My friend George

Monday June 29, 2020.

My close friend and neighbor, George Wolf, aged 92, passed away yesterday. The day I moved to this building (in great stress and haste, having been forced out of my previous abode by ongoing leaks) there was a note under my door. It was a card with a cat on it. The note said, “I hear you are a concert pianist and love cats. Welcome to the building. I too love music, the piano, and cats. Please let me know if you need help with anything. I look forward to meeting you. Your new neighbor, George.” A retired garment manufacturer whose late wife had been a pianist, George worked as a volunteer for the Blue Card, a charity which helps holocaust survivors in need. He, his mother and father had fled his native Czechoslovakia from the Nazis in 1939, traveling through France to Switzerland, never to see his extended family ever again. Most of them had perished in Auschwitz.

I mentioned we had a lot in common as my parents were holocaust survivors. He told me that he knew that. From the start George and I shared histories and stories, visits, dinners, after dinner drinks, and conversations about the world, history, politics, friends, musicians, art, music, and people. A highly astute, intelligent man and a great letter-writer, George was witty, gregarious, entrepreneurial, generous, delightfully proud, caring, and kind.

George loved attending my piano soirées which include recital and my introductory speaking about the music, along with wine, cheeses, dessert, and a room filled with friends. He always asked me to reserve for him the purple chair that is by my piano: “I wish to see your hands close-up and have the best seat in the house.”

Occasionally George invited me to functions at the Austrian consulate where he was a distinguished guest. In August we attended the Czech photography exhibition, “Memory Traces – Exile/Emigration to the USA.” There, at the age of 91, George delivered to a large audience an impromptu, succinct speech about the historic significance of the portraits. We also attended the Austrian consulate’s December Chanukah celebration which featured the singer/guitarist Peter Yarrow. George was clearly adored and respected among the consular community. The night was memorable. Bob Dylan’s lyrics that Yarrow sang on that mid-December evening have been an immovable mantra resonating in my mind ever since, seemingly relevant to every moment of 2020: “The answer, my friend, is blowin’ in the wind …”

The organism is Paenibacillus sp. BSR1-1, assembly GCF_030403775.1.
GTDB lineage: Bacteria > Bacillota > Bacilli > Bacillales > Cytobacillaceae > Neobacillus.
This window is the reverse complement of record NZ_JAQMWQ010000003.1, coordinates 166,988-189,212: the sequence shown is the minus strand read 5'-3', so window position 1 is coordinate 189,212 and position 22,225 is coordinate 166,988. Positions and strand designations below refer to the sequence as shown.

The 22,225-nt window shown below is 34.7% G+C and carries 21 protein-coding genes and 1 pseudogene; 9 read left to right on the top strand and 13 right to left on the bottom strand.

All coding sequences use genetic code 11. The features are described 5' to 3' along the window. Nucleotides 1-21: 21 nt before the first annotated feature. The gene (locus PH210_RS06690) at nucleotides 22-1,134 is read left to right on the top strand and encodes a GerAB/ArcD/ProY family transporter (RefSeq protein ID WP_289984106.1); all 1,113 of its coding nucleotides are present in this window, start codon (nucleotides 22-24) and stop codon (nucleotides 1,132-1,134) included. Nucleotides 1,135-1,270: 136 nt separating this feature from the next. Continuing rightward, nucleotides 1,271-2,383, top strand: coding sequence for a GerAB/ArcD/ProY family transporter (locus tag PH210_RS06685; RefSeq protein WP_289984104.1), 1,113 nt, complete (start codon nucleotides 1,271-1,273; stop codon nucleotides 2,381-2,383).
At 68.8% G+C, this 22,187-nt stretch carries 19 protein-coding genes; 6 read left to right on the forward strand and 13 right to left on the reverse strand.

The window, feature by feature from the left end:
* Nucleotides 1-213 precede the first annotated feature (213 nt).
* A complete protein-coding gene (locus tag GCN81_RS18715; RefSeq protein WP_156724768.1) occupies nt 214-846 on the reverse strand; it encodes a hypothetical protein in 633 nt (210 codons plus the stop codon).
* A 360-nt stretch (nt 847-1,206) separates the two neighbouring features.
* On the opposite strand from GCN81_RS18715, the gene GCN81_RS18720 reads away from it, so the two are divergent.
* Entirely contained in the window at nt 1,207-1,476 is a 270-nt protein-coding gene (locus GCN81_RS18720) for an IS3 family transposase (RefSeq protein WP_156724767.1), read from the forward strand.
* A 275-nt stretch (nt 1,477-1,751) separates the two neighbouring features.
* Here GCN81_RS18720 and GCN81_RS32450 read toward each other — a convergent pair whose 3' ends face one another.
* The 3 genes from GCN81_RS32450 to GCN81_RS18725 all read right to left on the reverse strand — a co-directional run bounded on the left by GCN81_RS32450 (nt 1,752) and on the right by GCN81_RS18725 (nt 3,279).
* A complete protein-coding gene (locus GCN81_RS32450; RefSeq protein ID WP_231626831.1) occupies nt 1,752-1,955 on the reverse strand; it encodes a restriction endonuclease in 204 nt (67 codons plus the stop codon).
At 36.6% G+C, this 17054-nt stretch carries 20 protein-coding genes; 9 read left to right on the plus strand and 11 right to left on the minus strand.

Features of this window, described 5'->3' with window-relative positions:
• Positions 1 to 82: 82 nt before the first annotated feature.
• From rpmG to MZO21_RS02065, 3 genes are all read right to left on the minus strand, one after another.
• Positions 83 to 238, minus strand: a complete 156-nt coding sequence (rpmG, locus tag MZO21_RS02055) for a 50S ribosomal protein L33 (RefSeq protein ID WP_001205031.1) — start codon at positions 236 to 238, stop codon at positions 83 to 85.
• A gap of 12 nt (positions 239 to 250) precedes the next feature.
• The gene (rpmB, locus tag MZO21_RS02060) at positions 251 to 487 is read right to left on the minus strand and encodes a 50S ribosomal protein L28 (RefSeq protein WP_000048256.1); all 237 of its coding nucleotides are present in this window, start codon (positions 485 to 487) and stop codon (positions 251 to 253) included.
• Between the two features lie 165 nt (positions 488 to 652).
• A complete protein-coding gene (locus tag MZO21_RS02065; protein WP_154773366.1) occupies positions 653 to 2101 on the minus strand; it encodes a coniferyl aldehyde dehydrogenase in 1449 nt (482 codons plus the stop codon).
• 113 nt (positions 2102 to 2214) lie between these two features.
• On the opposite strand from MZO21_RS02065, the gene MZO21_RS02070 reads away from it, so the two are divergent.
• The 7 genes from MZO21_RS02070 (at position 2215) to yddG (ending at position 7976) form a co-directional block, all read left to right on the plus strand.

George was taken to hospital on March 26 with pneumonia. In those early weeks of the pandemic, Mount Sinai West was a NYC hotspot. One of the hospital’s young nurses had just died of COVID, perhaps one of the first NYC nurses to die of the virus. George contracted COVID and developed the worst, explosive lung cough and gasping for breath that we all read about. He sounded like he was dying. Miraculously he recovered. But he continued to battle cancer and occasional COVID tests that came back negative, then positive. George spent the last three months completely alone in hospital, a nursing home, and since Friday, in hospice. His devoted circle of friends in New York, Boston, San Francisco and Vienna – most of whom had never met one another — were drawn closely together on an email chain during these surreal three months. I spoke to George almost every day. He told me that another neighbor Joey had become his adopted son, our neighbor Rena had become his granddaughter, and that he was adopting me as his daughter. He was my family here. He told me he knew that.

George was taken to hospice on Friday. I feel blessed that at last on Saturday, via Zoom, I was able to play the piano for him, to which he was responsive. Two friends were able to visit him. We planned the same for Sunday afternoon, this time among a Zoom audience of his friends. George passed just one hour before the second planned Zoom recital. Gathered on Zoom, Rena and I recited Kaddish for him. After sharing a long silence, I performed for his close friends, praying his soul would hear. George left us with a gigantic double rainbow over Central Park that evening. Simultaneously there was also a huge double rainbow over Sydney. Dearest George, I will miss you so much. I hope you will always hear my music from your purple chair.

Sarah Grunstein

George Wolf at the exhibition “Memory Traces – Exile/Emigration to the USA.”
Austrian Consulate General, August 2019.

Binem Grunstein, National Portrait Gallery

I often asked my father how he survived fourteen concentration camps, including Dachau.  His reply was always the same: “I could do anything with my hands.  I built Nazi aeroplane parts … I painted portraits of the Nazis.  And there was miracle, after miracle, after miracle.”

So much of the memory, the mind, the senses, and the soul are in the hand.  It is through these entities that the artist is guided by the teacher — whether or not the teacher shares the same artform, and long after the “lesson” has ceased.  Among the things that have inspired me the most deeply, in my music and my life, are the things I learned from my father, Binem Grunstein.  (He was also fondly known as Bolek or Bolciu).

Father BROWN

Binem Grunstein, c.1948.  Photo: courtesy of the National Portrait Gallery, Australia

Binem (Bill) Grunstein (1921-2013), garment manufacturer and artist, escaped the Warsaw Ghetto in 1941.  Here is the link to his brief biography at the National Portrait Gallery, Australia, where his photographic portrait is held in the permanent collection:



Nancy Salas and thinking about Bach

One of the deepest influences on my thinking is my earliest training at the piano with my first mentor, Nancy Salas (Australia), who was a pianist, harpsichordist,

Continue reading Nancy Salas and thinking about Bach